January 19, 2010
I am not usually one to jump on the bandwagon. I prefer to follow my own path and often my immediate reaction to something new and different is one of objection and often criticism. I know that I should be open minded, but it usually takes time for me to slowly open up and to realize why everyone else seems to like it so much. I have to make up my own mind and find things for myself which sometimes takes so long that by the time I decide I like the latest trend, everyone else is ready to embrace something even more cutting edge. I held out as long as I could when it came to getting a cell phone, only recently joined facebook, and seem to continue to stubbornly eschew a lot of technology (much to my tech-loving husband's dismay). I remember when three quarter length sleeved shirts first became popular, I thought they were awful, but now I love wearing them (perhaps that shows how unfashionable I am). I have yet to warm to skinny jeans, but with some more time, who knows?
Today, I'm not really talking about a technology or a trend. Just a fruit: figs. Throughout the late summer and fall I noticed them in my favorite local market. After seeing them for a while, I started wanting to take some home with me, but thinking how impractical and unnecessary they were -- and what would I do with them, anyway? I decided I didn't need figs and turned my attention to all the local fruits and vegetables at hand.
Then, sometime this fall, Ashely from Not Without Salt started a food photography project on Flickr. Food A-Z was started as a way for anyone involved to work on photographing edible items from one end of the alphabet to the other. I have been working my way through sporadically and admiring other photos in the group. I have always enjoyed photography and studied it briefly using a fully manual camera and just beginning to learn some of the techniques of developing and printing film. As you may suspect, it took me a while to warm to digital photography. In the past couple years, though, Ray has given me full access to his (now our) Nikon D80. I still have a lot have a lot to learn but it has been fun to experiment with light, color, color and composition as well as the many options that the camera allows.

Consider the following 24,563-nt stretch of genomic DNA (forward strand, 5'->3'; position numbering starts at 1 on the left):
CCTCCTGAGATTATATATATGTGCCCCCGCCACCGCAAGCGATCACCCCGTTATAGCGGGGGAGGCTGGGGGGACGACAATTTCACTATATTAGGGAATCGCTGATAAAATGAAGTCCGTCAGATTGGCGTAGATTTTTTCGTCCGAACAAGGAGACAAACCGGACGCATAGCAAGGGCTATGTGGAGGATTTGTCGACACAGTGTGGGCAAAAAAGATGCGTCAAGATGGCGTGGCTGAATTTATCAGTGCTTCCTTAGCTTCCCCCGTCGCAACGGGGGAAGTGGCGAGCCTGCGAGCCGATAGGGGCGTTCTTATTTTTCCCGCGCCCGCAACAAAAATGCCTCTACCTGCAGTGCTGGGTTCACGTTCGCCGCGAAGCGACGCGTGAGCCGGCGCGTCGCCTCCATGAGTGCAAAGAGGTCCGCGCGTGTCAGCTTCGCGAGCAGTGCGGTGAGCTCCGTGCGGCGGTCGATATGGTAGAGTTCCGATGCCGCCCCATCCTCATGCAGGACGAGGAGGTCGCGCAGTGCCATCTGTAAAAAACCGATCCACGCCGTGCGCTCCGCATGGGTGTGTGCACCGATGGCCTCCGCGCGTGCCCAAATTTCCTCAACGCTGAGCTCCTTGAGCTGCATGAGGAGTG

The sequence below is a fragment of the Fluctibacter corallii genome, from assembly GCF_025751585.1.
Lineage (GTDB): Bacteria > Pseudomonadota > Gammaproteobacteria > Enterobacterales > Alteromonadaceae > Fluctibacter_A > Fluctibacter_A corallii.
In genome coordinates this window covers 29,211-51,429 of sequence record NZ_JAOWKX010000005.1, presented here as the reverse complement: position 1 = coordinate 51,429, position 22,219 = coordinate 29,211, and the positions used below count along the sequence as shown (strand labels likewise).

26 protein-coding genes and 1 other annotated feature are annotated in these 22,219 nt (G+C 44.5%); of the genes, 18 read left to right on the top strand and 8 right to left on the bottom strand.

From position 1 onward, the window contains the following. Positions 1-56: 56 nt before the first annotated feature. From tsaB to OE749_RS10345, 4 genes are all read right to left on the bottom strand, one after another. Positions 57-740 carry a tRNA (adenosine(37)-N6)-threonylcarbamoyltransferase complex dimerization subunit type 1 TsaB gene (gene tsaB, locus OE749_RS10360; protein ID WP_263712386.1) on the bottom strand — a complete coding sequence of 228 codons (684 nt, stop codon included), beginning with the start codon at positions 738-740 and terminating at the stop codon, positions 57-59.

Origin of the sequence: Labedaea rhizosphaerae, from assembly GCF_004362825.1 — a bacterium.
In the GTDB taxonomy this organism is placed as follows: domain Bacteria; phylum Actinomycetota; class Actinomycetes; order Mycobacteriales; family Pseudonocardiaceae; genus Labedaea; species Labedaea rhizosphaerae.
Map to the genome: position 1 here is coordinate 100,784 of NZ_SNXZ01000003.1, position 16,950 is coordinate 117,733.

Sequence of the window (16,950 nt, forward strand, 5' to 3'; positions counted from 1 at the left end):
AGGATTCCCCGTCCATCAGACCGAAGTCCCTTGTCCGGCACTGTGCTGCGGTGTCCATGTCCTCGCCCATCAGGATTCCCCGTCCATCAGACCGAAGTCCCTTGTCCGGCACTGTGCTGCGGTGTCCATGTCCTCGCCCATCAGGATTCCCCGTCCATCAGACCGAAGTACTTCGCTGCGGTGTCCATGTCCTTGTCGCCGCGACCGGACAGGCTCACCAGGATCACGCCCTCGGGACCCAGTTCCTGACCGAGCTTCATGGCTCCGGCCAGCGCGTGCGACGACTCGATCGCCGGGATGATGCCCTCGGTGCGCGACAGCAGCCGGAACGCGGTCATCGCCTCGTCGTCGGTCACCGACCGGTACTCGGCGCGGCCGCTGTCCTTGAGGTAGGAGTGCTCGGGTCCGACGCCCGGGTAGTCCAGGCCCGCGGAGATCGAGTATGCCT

Now, back to the figs.
In mid-December, it was time for the letter F and I couldn't think of anything that I had readily available. I went to my local market and found both Figs and Fennel. It was, really, a tough choice. Despite all of my previous admiration of the figs, I wasn't sure which food starting with F would make a more welcome addition to my kitchen. I finally decided on the figs and brought them home in their delicate plastic pint. After observing, tasting and trying to digitally capture their soft, thin skin and their sweet flesh with its taste only slightly familiar to me, I let them relax in the fridge for a while.
Days, actually. It was almost Christmas and I didn't really have a chance to be creative with the figs. I didn't want them to go to waste, though, so I found a recipe from Deborah Madison's beautiful cook book, Local Flavors. This Fig and Ginger Jam stayed in the fridge for a week or so until we served it on New Years Eve with goat cheese and crackers. The jam kept the integrity of the figs but the ginger and vinegar added another dimension and intensity of flavor. That description pretty much sums up what I have been writing about here: how, even when approached cautiously, the new and different only help to enhance and more deeply flavor what is already there.
Fig and Ginger Jam
adapted from Local Flavors: Cooking and Eating from America's Farmer's Markets by Deborah Madison
1/3 cup aged red wine vinegar
1 tablespoon red wine
1/4 cup honey
1/3 cup raisins
2 teaspoons minced candied ginger or peeled fresh ginger
2 cups (3/4 pound) fresh figs cut into quarters
1/2 teaspoon mustard seeds
1 teaspoon balsamic vinegar, or to taste
Combine the red wine vinegar, red wine, honey, raisins, and ginger in a saucepan. Bring to a boil and simmer until syrupy, about 10 minutes. Add the figs, mustard seeds, and cloves. Cover and cook over low heat until figs are soft, but still hold some of their shape, about 15 minutes. Check to make sure the pan isn't too dry, if it is, add a little water. Remove from heat. When cool, taste and add balsamic vinegar as desired.
P.S. There is a slow recipe coming later this week, I haven't forgotten!